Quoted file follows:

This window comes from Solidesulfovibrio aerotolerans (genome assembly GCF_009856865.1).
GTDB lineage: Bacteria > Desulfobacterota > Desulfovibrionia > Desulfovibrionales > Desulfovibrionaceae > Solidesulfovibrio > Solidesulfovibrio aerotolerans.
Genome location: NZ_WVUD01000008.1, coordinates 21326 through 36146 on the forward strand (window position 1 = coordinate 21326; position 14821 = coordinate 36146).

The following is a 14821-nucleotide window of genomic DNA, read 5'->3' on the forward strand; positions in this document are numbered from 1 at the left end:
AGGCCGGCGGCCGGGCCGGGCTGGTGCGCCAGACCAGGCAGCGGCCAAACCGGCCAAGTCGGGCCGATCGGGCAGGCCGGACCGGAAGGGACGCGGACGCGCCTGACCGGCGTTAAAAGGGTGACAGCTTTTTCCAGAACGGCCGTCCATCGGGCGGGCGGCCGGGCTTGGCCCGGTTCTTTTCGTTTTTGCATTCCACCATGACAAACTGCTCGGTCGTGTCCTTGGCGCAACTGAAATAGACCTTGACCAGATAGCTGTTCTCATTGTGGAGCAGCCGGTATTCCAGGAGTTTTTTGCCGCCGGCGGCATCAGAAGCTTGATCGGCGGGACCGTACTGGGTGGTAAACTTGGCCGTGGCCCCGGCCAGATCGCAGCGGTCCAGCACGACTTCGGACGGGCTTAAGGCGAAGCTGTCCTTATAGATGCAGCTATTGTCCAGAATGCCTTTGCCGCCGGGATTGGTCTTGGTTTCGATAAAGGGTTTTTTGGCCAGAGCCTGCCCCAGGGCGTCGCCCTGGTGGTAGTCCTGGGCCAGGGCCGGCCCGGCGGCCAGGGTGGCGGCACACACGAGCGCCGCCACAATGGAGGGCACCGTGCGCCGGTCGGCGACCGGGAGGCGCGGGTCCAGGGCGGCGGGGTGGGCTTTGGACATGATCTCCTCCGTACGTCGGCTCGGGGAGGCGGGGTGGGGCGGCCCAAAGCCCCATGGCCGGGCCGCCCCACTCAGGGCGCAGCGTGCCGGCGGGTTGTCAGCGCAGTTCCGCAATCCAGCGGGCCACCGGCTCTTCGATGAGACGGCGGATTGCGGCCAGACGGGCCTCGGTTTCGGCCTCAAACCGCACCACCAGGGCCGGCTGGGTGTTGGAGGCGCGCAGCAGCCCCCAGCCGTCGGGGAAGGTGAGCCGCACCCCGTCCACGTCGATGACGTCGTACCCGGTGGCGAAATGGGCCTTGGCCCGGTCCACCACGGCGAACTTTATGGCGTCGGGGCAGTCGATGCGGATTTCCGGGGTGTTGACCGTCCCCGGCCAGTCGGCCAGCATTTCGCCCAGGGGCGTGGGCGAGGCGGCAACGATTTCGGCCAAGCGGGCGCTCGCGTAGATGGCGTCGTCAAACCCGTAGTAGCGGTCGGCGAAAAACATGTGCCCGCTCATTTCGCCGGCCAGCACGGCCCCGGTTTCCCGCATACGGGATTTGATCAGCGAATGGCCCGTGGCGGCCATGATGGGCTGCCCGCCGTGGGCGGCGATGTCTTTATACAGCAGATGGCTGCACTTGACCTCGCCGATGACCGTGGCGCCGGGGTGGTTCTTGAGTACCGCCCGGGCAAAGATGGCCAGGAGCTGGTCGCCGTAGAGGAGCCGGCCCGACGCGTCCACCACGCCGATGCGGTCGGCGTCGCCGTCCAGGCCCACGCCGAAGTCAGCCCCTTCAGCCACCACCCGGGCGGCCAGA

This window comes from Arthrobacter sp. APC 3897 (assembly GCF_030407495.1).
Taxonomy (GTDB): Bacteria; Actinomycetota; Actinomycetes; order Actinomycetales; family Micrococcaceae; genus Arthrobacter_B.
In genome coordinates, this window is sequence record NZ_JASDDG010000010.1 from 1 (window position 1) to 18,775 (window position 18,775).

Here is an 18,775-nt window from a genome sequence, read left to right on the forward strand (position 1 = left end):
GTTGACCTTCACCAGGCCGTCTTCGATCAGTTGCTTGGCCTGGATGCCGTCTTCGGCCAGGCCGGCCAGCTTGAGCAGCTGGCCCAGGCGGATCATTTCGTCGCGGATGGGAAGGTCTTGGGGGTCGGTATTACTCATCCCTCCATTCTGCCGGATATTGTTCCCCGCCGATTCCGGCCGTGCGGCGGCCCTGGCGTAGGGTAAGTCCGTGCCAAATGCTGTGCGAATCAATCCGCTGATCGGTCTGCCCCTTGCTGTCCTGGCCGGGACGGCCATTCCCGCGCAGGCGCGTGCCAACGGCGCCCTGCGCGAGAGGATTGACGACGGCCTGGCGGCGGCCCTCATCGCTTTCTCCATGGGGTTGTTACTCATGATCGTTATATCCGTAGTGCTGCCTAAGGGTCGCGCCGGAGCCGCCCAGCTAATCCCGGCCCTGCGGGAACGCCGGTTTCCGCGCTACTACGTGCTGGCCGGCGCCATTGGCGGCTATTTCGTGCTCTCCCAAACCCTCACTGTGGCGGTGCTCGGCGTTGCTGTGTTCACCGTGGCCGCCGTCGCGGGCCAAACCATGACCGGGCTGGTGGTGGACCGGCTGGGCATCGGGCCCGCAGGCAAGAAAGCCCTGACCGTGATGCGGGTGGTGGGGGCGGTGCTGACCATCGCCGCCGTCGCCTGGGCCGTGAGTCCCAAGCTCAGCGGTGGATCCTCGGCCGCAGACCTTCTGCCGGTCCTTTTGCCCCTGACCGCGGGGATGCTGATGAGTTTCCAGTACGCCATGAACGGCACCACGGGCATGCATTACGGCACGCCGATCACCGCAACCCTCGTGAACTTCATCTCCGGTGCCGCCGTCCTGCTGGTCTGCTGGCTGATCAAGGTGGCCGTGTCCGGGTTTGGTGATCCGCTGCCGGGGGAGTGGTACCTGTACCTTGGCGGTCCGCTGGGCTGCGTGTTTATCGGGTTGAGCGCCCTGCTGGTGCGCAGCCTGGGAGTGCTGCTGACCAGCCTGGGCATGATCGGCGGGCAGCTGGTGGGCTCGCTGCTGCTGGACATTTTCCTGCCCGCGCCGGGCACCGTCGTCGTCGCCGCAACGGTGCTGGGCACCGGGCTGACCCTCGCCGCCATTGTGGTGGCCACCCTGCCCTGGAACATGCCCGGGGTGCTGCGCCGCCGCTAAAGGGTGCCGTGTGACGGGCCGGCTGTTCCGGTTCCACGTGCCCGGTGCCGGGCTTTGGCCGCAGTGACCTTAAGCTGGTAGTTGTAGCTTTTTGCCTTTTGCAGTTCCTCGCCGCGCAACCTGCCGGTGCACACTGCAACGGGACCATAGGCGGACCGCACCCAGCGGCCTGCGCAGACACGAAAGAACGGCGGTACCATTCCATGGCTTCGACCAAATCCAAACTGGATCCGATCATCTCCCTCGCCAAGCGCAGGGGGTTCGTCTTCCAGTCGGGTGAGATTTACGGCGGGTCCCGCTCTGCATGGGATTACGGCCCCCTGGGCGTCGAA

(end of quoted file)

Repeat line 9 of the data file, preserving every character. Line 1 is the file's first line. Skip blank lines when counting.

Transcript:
Here is an 18,775-nt window from a genome sequence, read left to right on the forward strand (position 1 = left end):